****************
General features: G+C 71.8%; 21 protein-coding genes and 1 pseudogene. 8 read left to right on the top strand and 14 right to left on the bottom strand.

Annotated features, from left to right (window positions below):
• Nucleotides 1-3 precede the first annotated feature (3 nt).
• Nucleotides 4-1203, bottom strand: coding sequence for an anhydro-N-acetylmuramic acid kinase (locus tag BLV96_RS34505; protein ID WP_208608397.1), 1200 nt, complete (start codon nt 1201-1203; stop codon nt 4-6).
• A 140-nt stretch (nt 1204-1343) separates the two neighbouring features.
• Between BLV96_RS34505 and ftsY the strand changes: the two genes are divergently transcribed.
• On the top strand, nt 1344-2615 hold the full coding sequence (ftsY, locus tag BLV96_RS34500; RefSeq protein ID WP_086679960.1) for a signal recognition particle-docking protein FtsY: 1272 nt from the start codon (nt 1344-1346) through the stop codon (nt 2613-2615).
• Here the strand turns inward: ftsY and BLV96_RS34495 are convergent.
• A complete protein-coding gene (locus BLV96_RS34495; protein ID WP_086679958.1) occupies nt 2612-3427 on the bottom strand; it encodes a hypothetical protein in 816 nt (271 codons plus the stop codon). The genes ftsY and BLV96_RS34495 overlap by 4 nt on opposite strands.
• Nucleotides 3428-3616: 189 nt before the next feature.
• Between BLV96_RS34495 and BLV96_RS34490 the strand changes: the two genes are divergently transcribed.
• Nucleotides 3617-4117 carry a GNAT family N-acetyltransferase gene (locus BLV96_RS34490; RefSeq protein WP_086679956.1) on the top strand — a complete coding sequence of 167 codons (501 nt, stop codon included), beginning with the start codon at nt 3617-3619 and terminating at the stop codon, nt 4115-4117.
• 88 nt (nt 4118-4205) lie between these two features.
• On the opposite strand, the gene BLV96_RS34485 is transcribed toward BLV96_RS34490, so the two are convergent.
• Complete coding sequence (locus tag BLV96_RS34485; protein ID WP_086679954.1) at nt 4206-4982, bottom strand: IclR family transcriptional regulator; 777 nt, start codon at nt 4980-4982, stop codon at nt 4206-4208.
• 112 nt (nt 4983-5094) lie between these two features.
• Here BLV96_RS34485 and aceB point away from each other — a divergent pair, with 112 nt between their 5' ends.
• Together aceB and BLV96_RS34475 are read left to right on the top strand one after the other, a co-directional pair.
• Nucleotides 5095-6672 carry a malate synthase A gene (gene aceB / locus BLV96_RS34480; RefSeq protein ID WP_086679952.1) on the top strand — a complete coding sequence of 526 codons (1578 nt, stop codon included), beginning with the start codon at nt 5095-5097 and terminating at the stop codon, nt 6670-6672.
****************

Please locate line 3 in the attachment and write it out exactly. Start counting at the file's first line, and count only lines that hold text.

• Nucleotides 1-3 precede the first annotated feature (3 nt).